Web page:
We gather and measure out all the ingredients, the fan oven is set to 160ºC, and we line a swiss roll tin with greaseproof paper ready to take the roulade mix. First of all, the chocolate is melted (in a glass bowl over some warm water). Whilst this happens, we whisk the egg yolks with 175g caster sugar until it is pale and creamy. Then the melted chocolate gets mixed in.
In a large, clean bowl the egg whites are whisked until they form stiff peaks. A tablespoon of this is then added to the chocolate mix to loosen it a little. Then the remainder of the egg whites are carefully folded into the chocolate mix.
The mix is poured into the lined swiss roll tin and gently levelled. It is then baked in the oven for about 20 minutes until spongy to the touch.
When it comes out of the oven, it looks like this. It is cooled in the tin for about 5 minutes during which time, a piece of baking paper is put on the work surface and sprinkled with some sugar. The roulade is then turned out of the tin onto the baking paper. The baking paper used in the tin is then carefully peeled from the roulade before covering with another sheet of baking paper which is then covered with a damp tea towel. It is then left to cool for an hour.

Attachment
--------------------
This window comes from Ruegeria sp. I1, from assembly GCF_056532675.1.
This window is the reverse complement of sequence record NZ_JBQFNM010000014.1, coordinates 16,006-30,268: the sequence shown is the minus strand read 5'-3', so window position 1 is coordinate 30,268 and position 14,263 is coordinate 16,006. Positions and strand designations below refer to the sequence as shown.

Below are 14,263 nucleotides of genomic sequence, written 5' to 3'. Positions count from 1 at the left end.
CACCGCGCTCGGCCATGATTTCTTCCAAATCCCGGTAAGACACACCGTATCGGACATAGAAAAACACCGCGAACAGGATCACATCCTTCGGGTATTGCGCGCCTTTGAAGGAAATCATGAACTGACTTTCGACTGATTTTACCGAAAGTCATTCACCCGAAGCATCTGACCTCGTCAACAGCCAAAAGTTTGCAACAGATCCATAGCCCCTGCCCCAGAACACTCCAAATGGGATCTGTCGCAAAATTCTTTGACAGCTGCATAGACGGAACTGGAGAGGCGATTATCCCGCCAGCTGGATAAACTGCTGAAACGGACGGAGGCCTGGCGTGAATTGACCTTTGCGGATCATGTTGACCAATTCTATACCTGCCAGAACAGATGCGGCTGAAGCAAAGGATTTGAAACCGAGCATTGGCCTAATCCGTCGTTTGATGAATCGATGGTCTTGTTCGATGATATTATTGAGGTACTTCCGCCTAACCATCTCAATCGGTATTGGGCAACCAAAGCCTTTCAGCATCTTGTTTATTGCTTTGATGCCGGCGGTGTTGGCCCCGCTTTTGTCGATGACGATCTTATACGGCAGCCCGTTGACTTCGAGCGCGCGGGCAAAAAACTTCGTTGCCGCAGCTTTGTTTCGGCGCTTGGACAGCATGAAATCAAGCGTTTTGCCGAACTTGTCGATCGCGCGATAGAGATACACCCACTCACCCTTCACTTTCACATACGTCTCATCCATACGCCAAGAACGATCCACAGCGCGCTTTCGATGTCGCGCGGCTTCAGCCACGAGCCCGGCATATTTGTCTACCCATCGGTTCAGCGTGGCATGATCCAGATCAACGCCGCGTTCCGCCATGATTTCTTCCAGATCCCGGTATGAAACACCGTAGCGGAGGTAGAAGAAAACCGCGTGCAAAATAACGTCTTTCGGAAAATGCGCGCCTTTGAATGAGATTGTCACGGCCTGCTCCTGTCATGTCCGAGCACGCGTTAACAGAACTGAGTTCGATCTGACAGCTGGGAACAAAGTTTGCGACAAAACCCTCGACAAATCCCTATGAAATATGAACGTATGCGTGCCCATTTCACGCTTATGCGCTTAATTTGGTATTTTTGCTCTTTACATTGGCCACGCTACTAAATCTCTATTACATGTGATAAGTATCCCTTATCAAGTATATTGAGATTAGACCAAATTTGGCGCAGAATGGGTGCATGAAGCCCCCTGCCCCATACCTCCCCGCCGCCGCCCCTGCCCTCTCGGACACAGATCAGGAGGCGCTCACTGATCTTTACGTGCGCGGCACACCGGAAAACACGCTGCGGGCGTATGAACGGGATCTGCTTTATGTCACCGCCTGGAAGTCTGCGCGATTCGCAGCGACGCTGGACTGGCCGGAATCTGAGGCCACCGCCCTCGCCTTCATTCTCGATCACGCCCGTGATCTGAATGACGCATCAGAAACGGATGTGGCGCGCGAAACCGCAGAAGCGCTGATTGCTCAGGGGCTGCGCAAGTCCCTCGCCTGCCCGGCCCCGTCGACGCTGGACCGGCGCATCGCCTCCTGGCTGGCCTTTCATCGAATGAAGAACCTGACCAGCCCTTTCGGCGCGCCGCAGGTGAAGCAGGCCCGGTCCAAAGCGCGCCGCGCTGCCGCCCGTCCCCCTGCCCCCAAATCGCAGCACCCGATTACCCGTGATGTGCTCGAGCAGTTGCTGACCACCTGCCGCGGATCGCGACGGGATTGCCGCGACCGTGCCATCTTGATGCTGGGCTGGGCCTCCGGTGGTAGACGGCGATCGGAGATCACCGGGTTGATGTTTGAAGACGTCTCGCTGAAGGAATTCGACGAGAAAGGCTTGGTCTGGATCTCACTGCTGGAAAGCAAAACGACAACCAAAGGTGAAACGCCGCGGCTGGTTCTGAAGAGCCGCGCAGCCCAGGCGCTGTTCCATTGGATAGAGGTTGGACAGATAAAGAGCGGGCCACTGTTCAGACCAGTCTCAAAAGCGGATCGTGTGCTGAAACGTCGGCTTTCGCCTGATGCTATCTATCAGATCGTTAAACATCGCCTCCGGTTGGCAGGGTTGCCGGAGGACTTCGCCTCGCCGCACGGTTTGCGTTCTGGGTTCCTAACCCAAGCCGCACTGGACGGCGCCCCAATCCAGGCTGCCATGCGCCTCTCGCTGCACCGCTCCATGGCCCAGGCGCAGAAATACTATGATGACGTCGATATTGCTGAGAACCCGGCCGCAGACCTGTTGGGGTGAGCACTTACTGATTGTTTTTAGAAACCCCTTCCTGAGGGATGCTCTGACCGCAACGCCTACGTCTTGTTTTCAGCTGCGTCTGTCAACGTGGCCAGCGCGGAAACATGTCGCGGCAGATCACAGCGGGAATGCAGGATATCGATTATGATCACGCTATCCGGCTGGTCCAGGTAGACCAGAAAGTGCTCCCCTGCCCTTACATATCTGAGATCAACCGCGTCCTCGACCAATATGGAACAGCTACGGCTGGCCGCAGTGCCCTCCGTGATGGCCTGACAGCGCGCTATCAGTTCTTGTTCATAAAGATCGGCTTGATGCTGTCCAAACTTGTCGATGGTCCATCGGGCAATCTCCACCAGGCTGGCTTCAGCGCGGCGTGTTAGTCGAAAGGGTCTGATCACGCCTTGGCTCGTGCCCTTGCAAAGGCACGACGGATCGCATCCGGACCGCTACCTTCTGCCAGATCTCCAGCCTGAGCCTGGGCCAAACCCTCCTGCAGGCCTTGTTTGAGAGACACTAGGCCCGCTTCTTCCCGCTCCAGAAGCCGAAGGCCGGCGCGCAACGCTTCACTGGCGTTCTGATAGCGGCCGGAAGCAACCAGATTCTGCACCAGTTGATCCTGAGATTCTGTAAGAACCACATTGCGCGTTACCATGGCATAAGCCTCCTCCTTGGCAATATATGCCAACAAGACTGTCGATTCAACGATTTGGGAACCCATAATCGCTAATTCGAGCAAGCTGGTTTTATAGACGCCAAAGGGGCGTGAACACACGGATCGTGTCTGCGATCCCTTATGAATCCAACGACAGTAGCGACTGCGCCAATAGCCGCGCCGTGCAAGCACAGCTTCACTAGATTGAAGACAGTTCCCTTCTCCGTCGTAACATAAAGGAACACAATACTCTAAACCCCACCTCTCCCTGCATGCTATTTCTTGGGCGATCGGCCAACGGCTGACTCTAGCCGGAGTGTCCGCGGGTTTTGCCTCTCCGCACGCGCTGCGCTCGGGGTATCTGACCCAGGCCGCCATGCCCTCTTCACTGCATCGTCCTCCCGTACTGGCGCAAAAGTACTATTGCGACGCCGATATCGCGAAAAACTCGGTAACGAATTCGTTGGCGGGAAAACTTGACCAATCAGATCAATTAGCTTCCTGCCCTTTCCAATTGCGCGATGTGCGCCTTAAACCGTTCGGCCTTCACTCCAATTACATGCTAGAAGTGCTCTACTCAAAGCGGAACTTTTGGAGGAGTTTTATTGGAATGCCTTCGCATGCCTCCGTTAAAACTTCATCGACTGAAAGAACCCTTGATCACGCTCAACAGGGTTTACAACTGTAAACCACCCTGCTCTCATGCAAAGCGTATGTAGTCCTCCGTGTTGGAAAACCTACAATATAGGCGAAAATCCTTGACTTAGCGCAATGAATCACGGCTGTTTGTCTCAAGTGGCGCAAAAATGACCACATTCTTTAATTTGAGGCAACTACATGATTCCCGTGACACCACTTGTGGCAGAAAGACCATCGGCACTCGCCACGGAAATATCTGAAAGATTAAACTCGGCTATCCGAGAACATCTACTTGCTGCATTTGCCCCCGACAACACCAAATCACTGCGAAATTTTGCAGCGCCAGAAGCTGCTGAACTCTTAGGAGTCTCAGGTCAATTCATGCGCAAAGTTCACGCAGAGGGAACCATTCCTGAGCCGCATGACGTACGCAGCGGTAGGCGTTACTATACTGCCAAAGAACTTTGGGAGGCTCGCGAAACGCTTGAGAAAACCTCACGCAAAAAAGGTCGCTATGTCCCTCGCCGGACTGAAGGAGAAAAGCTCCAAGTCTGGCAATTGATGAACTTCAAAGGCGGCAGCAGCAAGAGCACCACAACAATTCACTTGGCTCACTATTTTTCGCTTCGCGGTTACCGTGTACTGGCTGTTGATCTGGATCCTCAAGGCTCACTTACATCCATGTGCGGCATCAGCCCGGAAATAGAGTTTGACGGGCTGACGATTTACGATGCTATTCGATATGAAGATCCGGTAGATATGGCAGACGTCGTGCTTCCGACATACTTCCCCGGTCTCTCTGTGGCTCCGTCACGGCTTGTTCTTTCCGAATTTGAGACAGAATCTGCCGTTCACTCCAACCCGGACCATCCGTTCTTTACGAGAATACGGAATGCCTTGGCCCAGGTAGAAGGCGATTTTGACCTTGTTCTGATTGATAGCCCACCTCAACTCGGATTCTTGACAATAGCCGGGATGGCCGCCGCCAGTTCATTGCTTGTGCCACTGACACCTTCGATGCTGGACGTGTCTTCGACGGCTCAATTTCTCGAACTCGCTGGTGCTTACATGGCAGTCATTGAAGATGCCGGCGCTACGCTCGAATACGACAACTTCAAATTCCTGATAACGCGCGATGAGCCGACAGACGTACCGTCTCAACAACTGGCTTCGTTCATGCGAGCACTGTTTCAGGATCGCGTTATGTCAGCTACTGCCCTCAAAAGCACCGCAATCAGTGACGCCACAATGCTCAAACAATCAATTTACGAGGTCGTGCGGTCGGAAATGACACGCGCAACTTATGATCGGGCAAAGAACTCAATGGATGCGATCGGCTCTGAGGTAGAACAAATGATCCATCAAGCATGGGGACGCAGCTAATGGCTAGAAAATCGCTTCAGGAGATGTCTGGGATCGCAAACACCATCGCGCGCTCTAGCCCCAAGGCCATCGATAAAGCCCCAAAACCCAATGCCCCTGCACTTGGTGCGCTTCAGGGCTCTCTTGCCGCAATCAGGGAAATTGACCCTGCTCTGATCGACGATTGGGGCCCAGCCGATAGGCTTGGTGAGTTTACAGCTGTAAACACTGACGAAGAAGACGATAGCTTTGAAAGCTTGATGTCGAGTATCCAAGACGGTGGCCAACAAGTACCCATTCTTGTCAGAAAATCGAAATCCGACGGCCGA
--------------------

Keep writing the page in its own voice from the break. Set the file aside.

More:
Leaving the roulade to cool, we move onto making the filling. For this, we melt the chocolate over a pan of boiling water. Half a can of chestnut puree, sugar and brandy are mixed together and the melted chocolate is added and stirred in. This is then spread over the roulade. Next a layer of creme fraiche is spread over.
Then it is time to roll the whole lot. We roll the long side and use the baking paper to help the process. *
Finally, the chocolate fudge icing is made by melting the margarine and milk in a pan which was allowed to cool slightly. The milk/margarine is then added to the sifted icing sugar and cocoa powder and mixed well. Then, the roulade is covered in the icing. Using a fork, the icing is decorated to resemble the texture of the bark, sprinkled with sifted icing sugar and chilled.
The roulade freezes well iced or un-iced. We cut ours one third/two thirds and freeze a third when it's made at Christmas for having over New Year.
It is delicious and never lasts long... it's supposed to serve 10 but that depends on how thick the slices are.
* The roulade can be frozen at this stage. Defrost thoroughly and ice before serving.